Policy-makers in Jerusalem want us to believe that the new tax hikes and budget cuts were formulated out of pure economic necessity, after the best brains sat down together and unequivocally concluded that the money has to come from raising VAT, an across-the-board budget cut, a tax on the wealthy, and a tax on smokers. Just before publishing the measures, Prime Minister Benjamin Netanyahu made sure that “Globes” readers would read that he is “strengthening the National Economics Council advisory committee ahead of drawing up an economic plan”. For this purpose, he appointed new members to the committee, including even former National Labor Court President Steve Adler. If the defender of Israel’s workers, Judge Adler, is among Netanyahu’s economic advisers, we can relax.
In practice, Israel’s state budget is not really drawn up by advisory committees or even in the grey rooms of the Ministry of Finance’s Budget Department. It is easy to complain about the “Treasury boys”, but at the end of the day, they only move the blanket from one side to the other, according to the known rules of the game, on the basis of the good old order. This order divides the population into four groups: the poor, the middle class, the rich, and the haredim (ultra-orthodox).
They try to avoid touching the rich (and the companies tax), whether because of an ideology that says they create the growth that ultimately trickles down to the rest of the people; or because of the need to benefit a sector that knows how to return a favor, or because of the fact that there are far fewer rich than poor, so that it doesn’t how much taxes are raised for the rich – salvation will not come from them.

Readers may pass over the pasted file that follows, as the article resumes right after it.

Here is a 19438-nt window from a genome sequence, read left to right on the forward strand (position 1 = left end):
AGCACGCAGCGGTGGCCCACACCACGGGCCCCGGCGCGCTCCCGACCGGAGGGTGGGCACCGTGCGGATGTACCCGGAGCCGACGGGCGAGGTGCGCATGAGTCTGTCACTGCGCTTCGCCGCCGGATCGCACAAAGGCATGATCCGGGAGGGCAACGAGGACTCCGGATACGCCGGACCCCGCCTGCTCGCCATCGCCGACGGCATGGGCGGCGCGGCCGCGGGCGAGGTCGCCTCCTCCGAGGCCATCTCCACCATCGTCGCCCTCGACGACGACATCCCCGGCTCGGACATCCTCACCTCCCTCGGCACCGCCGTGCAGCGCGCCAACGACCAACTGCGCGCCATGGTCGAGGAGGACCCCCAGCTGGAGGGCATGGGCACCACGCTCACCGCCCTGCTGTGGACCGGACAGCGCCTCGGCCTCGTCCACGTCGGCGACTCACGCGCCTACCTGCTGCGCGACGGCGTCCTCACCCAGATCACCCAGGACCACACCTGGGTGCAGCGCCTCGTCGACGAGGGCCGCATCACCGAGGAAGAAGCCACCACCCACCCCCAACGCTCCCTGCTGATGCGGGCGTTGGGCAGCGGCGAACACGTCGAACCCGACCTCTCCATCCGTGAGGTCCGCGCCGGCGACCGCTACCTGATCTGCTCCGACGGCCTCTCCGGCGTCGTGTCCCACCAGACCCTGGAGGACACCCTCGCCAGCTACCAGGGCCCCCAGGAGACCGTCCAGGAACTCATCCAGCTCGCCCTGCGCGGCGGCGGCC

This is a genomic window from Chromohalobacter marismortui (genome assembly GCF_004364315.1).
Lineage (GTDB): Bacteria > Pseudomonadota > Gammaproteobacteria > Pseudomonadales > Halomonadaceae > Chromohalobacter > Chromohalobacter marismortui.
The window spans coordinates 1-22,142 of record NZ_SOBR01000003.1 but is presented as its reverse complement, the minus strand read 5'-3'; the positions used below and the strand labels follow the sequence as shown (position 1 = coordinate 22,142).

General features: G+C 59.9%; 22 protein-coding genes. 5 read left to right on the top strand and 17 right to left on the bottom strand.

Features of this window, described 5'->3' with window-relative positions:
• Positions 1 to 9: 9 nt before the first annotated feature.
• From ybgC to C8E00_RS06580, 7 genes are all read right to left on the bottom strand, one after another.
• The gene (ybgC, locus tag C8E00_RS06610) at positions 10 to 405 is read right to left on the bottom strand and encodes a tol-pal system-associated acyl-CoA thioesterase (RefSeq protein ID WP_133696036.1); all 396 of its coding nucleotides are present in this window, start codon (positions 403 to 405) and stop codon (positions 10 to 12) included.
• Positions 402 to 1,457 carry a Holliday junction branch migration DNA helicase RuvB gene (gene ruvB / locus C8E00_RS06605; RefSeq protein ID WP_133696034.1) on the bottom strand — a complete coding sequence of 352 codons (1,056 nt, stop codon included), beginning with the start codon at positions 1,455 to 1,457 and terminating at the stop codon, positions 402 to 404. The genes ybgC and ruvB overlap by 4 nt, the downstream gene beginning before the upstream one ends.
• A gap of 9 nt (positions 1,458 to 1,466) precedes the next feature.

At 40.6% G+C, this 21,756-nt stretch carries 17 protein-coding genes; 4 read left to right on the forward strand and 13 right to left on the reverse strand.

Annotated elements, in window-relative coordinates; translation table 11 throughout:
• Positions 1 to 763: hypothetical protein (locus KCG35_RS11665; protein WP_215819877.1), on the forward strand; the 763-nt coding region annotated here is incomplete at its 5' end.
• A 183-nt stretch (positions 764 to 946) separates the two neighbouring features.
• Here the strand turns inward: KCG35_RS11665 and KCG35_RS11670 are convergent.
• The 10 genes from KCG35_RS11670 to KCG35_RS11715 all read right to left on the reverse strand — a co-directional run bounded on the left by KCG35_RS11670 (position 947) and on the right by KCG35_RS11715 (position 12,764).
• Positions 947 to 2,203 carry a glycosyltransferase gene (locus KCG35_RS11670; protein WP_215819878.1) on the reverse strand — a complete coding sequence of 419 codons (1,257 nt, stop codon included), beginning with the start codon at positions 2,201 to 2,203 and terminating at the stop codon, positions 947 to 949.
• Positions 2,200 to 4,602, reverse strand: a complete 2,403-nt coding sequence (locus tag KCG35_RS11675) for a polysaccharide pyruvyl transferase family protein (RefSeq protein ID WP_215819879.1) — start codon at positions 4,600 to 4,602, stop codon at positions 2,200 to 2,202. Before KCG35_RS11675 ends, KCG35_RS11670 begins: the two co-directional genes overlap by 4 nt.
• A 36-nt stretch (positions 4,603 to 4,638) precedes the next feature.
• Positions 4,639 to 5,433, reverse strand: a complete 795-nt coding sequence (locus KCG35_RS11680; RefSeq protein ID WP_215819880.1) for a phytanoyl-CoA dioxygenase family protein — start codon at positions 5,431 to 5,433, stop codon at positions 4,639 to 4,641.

The haredim are not touched. Period. Netanyahu made this clear just last week. The haredim will continue to fill the world of welfare payments, support, and give aways, while being absent from the world of work, the army, and civil society. An entire population does not go to work, and therefore does not pay taxes, while the productive population pays more and receives less in exchange. It receives less health, less education, less welfare, and less of everything.
We are thus left with the poor and the middle class. Although they represent the majority, they are not the majority of interests in the Knesset. A secular Likud minister will prefer to strengthen the budget for “traditional study”, and send pupils on tours of Hebron before he will send haredi pupils to civics classes or job training of any kind. The Yisrael Beitenu ministers opposed raising the minimum wage, even though many of their voters would have benefited from the measure…Read More>>